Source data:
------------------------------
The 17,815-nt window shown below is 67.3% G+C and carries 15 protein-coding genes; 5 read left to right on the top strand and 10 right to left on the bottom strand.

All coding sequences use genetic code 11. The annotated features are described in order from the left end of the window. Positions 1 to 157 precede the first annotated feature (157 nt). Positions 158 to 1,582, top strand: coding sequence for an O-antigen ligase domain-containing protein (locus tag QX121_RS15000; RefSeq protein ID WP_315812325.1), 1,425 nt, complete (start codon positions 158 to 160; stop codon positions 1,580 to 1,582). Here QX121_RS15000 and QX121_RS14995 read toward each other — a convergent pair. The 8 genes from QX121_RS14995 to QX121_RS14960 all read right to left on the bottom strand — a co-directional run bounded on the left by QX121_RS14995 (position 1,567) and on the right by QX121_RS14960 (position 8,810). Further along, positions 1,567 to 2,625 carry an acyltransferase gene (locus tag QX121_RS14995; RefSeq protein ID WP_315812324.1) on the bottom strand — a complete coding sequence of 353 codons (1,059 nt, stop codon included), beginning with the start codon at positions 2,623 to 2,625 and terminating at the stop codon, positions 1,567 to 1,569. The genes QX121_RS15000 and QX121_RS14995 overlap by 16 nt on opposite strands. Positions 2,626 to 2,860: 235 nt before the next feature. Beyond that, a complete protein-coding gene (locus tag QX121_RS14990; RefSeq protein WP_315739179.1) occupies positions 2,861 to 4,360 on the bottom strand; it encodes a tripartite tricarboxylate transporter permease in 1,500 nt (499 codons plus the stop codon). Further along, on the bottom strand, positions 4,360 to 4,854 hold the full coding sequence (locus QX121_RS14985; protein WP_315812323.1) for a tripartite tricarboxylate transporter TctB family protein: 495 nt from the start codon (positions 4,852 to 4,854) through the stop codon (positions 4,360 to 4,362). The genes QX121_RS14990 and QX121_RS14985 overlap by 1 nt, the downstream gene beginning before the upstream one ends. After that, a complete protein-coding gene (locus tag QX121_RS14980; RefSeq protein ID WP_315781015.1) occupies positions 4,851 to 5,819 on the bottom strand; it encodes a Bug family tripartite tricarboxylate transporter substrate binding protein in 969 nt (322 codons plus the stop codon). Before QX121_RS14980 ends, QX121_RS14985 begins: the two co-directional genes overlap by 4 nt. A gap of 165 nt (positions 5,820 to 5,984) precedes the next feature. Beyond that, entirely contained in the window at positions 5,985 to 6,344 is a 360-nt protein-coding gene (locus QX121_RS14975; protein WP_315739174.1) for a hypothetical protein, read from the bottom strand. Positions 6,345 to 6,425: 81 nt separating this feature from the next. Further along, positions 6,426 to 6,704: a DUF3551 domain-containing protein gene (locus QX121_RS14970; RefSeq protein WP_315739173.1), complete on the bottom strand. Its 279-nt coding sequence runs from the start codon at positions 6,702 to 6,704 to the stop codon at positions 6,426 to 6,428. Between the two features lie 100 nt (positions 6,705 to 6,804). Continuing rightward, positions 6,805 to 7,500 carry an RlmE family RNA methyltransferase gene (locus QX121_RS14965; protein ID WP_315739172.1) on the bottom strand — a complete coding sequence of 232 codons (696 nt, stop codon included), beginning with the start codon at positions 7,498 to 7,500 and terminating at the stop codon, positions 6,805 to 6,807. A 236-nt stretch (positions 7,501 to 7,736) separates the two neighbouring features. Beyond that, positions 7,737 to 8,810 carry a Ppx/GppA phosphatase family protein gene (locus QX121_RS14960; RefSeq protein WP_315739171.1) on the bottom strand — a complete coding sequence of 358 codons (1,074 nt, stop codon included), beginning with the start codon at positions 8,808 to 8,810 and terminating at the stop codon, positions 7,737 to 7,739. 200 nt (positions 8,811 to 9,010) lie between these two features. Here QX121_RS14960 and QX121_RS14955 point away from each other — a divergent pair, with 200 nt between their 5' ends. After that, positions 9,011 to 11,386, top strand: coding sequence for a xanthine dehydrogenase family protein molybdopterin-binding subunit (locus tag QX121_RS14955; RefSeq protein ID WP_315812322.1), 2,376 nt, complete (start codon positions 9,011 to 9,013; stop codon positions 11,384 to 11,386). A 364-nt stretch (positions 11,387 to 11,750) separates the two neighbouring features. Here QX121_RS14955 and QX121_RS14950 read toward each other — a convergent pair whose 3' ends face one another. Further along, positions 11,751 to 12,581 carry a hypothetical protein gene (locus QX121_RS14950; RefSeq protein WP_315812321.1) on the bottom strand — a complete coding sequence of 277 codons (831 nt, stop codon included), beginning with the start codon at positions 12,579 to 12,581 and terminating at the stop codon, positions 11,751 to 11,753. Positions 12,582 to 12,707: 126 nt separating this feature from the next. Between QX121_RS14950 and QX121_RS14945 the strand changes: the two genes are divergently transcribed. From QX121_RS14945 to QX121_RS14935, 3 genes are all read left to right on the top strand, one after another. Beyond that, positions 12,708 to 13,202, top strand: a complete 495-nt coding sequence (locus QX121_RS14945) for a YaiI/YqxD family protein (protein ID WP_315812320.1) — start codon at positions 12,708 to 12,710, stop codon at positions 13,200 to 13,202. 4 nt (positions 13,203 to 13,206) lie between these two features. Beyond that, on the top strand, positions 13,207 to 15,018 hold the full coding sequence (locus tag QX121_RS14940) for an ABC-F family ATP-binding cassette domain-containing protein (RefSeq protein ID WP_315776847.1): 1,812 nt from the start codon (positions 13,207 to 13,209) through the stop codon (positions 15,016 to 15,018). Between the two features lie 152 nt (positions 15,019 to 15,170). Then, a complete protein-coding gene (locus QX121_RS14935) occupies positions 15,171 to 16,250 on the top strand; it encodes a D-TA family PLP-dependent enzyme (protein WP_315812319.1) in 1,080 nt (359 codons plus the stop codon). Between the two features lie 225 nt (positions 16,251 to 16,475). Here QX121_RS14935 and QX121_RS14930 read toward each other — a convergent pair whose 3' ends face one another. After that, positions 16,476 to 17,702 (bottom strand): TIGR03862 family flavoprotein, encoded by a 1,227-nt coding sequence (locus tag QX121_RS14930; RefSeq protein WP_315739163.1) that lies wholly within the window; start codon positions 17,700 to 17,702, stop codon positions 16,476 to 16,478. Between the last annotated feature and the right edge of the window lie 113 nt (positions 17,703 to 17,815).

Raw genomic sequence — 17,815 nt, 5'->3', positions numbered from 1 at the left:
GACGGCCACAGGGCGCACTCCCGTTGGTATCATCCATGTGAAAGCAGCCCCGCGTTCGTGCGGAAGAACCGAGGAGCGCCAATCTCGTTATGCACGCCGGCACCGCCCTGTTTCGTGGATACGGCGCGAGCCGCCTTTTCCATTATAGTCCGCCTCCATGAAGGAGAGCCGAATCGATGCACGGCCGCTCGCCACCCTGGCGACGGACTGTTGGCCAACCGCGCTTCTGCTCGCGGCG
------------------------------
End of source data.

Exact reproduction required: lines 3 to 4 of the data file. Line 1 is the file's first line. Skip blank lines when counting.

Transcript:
Raw genomic sequence — 17,815 nt, 5'->3', positions numbered from 1 at the left:
GACGGCCACAGGGCGCACTCCCGTTGGTATCATCCATGTGAAAGCAGCCCCGCGTTCGTGCGGAAGAACCGAGGAGCGCCAATCTCGTTATGCACGCCGGCACCGCCCTGTTTCGTGGATACGGCGCGAGCCGCCTTTTCCATTATAGTCCGCCTCCATGAAGGAGAGCCGAATCGATGCACGGCCGCTCGCCACCCTGGCGACGGACTGTTGGCCAACCGCGCTTCTGCTCGCGGCG